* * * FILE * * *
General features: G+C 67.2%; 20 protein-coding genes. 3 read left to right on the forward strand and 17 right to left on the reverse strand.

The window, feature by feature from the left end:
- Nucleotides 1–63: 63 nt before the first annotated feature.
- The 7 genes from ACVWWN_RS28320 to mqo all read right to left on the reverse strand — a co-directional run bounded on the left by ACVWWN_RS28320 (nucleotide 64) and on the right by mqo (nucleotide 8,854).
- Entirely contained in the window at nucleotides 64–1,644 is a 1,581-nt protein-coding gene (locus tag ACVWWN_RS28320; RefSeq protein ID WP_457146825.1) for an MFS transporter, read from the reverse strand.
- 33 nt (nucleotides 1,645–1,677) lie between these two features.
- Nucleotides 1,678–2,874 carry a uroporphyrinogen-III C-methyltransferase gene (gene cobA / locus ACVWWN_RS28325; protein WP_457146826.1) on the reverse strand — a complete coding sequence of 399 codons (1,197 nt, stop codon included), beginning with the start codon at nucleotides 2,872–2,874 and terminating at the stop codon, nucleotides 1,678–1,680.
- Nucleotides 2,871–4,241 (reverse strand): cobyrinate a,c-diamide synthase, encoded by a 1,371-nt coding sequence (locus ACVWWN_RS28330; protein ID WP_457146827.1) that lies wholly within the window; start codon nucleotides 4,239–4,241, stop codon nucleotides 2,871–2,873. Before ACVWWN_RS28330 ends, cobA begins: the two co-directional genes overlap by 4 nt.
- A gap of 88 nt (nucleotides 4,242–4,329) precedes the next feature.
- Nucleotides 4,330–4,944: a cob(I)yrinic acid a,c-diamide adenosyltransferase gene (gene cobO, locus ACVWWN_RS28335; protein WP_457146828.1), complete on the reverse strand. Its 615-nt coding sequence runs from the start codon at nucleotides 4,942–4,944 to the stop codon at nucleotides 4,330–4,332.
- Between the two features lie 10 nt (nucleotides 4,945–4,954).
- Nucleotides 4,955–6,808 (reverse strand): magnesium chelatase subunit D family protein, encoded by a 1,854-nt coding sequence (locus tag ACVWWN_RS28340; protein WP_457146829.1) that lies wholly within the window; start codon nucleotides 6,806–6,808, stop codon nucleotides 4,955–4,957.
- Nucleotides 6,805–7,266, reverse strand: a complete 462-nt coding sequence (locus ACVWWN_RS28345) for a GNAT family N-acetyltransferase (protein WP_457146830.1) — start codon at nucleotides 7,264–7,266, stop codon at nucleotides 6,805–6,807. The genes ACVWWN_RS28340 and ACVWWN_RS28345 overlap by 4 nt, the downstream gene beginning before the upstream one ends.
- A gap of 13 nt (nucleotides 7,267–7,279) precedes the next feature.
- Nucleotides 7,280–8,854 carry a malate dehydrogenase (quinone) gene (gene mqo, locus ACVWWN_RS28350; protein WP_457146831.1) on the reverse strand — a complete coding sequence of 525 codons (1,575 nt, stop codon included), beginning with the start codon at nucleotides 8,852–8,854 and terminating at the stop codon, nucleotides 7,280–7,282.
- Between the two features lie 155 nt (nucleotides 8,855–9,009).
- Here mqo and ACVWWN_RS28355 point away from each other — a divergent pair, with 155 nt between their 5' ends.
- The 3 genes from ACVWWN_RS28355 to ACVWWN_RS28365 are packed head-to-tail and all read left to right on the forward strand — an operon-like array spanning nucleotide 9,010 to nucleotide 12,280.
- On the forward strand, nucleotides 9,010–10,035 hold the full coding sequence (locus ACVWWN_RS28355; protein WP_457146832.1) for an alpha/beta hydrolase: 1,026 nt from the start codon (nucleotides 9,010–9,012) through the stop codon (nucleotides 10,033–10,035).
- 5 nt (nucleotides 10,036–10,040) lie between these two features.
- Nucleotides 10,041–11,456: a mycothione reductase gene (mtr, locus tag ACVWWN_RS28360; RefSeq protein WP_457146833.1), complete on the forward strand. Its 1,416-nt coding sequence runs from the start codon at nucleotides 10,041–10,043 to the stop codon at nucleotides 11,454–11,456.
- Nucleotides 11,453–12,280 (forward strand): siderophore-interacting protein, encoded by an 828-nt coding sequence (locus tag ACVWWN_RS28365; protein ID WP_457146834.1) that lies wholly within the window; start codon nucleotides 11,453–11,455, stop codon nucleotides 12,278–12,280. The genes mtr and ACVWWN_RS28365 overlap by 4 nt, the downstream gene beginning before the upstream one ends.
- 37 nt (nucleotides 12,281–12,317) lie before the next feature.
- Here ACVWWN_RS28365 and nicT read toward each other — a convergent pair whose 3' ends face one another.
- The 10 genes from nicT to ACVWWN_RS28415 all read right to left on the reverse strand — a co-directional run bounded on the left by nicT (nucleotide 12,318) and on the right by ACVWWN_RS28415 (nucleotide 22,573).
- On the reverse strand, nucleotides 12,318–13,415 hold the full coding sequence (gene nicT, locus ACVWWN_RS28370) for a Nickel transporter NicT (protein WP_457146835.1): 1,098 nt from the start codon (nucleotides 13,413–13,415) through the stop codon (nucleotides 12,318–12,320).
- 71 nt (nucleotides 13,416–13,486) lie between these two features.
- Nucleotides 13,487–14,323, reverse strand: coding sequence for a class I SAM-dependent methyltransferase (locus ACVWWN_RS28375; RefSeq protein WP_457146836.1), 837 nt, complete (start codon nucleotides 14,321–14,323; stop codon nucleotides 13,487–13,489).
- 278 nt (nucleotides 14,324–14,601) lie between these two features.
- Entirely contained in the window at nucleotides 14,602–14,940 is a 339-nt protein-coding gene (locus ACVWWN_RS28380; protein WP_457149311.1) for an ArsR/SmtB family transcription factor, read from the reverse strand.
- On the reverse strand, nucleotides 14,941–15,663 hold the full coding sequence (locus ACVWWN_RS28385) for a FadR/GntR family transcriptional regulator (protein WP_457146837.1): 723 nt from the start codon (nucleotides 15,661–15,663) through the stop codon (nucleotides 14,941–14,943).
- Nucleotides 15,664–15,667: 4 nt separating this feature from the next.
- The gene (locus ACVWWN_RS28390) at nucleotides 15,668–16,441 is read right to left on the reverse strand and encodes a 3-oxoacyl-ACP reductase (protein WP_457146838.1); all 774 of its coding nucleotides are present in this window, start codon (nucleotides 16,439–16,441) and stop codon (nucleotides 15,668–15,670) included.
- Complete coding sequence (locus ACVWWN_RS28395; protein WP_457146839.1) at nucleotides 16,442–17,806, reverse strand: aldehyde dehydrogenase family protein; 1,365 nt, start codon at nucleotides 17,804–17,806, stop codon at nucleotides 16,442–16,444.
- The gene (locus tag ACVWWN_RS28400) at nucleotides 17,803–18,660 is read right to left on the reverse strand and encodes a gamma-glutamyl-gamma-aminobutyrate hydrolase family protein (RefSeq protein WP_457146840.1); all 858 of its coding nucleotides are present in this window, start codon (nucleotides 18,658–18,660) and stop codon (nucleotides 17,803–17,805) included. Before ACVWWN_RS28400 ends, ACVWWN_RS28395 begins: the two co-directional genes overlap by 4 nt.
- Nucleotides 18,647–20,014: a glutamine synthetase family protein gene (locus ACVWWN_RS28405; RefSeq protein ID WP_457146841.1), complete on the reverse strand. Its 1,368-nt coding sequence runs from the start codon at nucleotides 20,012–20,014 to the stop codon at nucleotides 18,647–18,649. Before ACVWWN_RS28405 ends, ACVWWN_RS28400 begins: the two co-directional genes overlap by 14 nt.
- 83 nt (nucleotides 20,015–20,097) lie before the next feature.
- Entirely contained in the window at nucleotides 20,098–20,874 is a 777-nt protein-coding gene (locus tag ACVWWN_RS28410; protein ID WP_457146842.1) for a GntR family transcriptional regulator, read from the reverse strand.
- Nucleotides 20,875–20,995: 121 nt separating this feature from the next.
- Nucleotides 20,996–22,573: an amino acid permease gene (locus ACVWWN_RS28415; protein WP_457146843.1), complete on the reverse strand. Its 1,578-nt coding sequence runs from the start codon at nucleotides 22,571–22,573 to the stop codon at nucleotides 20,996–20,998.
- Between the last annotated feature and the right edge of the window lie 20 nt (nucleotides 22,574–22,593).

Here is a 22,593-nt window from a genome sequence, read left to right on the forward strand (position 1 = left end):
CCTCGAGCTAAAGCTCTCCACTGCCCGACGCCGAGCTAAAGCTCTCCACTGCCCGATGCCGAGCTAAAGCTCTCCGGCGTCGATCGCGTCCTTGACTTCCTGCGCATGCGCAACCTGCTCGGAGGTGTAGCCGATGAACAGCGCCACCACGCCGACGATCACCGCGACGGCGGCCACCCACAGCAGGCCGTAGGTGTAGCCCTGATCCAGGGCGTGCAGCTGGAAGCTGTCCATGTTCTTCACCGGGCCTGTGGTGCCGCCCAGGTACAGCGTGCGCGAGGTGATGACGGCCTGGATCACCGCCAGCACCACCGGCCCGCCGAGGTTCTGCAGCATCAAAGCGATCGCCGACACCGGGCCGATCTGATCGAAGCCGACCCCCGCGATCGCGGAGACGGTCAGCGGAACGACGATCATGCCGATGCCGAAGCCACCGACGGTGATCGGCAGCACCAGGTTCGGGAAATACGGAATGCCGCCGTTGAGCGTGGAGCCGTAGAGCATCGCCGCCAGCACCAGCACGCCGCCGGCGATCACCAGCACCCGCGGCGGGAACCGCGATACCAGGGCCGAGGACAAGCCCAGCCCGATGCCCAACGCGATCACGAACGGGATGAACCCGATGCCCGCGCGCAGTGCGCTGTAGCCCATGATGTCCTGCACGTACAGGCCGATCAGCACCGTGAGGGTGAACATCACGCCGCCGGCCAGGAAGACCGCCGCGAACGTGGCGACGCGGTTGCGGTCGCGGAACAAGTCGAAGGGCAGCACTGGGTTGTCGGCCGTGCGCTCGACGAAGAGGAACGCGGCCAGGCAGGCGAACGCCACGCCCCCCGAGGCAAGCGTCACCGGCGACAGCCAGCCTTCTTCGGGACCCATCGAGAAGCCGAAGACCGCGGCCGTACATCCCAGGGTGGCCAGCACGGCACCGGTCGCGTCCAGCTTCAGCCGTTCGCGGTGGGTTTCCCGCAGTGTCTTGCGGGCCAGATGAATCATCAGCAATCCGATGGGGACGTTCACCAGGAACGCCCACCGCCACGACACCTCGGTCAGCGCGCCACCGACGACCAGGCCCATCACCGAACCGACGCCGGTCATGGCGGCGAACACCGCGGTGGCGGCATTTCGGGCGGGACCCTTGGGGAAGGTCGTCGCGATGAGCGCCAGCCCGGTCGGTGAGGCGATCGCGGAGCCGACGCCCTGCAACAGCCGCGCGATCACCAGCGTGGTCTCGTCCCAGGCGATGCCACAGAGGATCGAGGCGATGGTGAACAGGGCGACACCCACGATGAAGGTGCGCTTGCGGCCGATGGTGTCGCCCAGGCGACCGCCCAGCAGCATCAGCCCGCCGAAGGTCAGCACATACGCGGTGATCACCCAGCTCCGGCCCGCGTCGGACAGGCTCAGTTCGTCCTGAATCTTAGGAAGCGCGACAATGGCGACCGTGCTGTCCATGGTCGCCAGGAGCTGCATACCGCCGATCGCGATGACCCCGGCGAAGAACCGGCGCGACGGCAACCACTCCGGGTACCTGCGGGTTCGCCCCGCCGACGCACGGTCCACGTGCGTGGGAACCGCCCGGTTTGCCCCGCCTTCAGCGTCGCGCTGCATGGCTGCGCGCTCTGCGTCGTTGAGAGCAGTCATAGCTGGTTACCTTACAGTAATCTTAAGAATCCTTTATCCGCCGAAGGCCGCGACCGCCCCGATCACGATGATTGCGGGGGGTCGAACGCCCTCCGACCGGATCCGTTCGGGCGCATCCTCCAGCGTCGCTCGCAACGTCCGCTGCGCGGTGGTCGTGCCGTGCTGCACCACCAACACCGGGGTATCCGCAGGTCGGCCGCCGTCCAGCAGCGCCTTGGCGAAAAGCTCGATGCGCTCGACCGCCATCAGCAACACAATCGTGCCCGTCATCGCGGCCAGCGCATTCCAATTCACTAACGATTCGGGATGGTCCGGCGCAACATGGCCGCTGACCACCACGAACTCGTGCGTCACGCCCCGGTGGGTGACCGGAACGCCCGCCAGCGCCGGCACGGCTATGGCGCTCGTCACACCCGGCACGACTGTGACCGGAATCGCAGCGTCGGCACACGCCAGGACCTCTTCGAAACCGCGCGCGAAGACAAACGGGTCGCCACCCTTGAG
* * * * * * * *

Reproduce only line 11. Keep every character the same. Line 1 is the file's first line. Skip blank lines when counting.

- Between the two features lie 10 nt (nucleotides 4,945–4,954).